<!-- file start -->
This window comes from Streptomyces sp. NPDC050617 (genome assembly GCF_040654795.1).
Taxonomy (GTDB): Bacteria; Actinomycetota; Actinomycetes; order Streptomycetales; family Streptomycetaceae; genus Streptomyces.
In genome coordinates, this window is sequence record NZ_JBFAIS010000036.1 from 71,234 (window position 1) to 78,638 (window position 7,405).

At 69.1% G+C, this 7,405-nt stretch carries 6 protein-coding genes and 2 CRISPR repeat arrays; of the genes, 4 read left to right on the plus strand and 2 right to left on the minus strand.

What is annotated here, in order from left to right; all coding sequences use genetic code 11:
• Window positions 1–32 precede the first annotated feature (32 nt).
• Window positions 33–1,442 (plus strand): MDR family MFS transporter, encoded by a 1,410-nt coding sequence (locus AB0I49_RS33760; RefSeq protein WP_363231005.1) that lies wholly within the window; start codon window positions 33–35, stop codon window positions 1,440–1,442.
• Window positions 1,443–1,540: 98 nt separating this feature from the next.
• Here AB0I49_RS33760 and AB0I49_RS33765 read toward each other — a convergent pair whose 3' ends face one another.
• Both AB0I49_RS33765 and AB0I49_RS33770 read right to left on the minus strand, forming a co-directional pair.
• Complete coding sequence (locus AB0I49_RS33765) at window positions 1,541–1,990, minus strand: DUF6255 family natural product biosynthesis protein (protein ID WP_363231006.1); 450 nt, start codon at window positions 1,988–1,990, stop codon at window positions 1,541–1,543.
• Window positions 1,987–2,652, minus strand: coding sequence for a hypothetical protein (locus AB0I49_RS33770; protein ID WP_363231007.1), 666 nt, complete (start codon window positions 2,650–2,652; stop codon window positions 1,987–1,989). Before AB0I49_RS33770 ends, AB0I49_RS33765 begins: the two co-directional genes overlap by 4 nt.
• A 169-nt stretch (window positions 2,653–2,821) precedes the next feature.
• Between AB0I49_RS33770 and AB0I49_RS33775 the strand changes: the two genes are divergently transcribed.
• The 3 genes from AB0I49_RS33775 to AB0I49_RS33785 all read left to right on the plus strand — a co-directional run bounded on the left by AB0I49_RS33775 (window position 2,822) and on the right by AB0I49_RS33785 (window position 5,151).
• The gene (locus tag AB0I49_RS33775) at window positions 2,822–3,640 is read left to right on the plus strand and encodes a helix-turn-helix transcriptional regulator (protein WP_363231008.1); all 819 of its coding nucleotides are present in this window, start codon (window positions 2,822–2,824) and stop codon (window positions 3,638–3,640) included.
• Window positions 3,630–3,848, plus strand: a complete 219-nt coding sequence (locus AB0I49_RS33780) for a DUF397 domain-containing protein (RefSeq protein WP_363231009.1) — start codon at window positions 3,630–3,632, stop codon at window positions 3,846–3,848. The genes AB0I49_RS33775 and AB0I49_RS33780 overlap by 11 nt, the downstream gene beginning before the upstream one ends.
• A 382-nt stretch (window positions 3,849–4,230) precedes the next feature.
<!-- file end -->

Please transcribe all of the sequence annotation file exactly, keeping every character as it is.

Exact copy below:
This window comes from Streptomyces sp. NPDC050617 (genome assembly GCF_040654795.1).
Taxonomy (GTDB): Bacteria; Actinomycetota; Actinomycetes; order Streptomycetales; family Streptomycetaceae; genus Streptomyces.
In genome coordinates, this window is sequence record NZ_JBFAIS010000036.1 from 71,234 (window position 1) to 78,638 (window position 7,405).

At 69.1% G+C, this 7,405-nt stretch carries 6 protein-coding genes and 2 CRISPR repeat arrays; of the genes, 4 read left to right on the plus strand and 2 right to left on the minus strand.

What is annotated here, in order from left to right; all coding sequences use genetic code 11:
• Window positions 1–32 precede the first annotated feature (32 nt).
• Window positions 33–1,442 (plus strand): MDR family MFS transporter, encoded by a 1,410-nt coding sequence (locus AB0I49_RS33760; RefSeq protein WP_363231005.1) that lies wholly within the window; start codon window positions 33–35, stop codon window positions 1,440–1,442.
• Window positions 1,443–1,540: 98 nt separating this feature from the next.
• Here AB0I49_RS33760 and AB0I49_RS33765 read toward each other — a convergent pair whose 3' ends face one another.
• Both AB0I49_RS33765 and AB0I49_RS33770 read right to left on the minus strand, forming a co-directional pair.
• Complete coding sequence (locus AB0I49_RS33765) at window positions 1,541–1,990, minus strand: DUF6255 family natural product biosynthesis protein (protein ID WP_363231006.1); 450 nt, start codon at window positions 1,988–1,990, stop codon at window positions 1,541–1,543.
• Window positions 1,987–2,652, minus strand: coding sequence for a hypothetical protein (locus AB0I49_RS33770; protein ID WP_363231007.1), 666 nt, complete (start codon window positions 2,650–2,652; stop codon window positions 1,987–1,989). Before AB0I49_RS33770 ends, AB0I49_RS33765 begins: the two co-directional genes overlap by 4 nt.
• A 169-nt stretch (window positions 2,653–2,821) precedes the next feature.
• Between AB0I49_RS33770 and AB0I49_RS33775 the strand changes: the two genes are divergently transcribed.
• The 3 genes from AB0I49_RS33775 to AB0I49_RS33785 all read left to right on the plus strand — a co-directional run bounded on the left by AB0I49_RS33775 (window position 2,822) and on the right by AB0I49_RS33785 (window position 5,151).
• The gene (locus tag AB0I49_RS33775) at window positions 2,822–3,640 is read left to right on the plus strand and encodes a helix-turn-helix transcriptional regulator (protein WP_363231008.1); all 819 of its coding nucleotides are present in this window, start codon (window positions 2,822–2,824) and stop codon (window positions 3,638–3,640) included.
• Window positions 3,630–3,848, plus strand: a complete 219-nt coding sequence (locus AB0I49_RS33780) for a DUF397 domain-containing protein (RefSeq protein WP_363231009.1) — start codon at window positions 3,630–3,632, stop codon at window positions 3,846–3,848. The genes AB0I49_RS33775 and AB0I49_RS33780 overlap by 11 nt, the downstream gene beginning before the upstream one ends.
• A 382-nt stretch (window positions 3,849–4,230) precedes the next feature.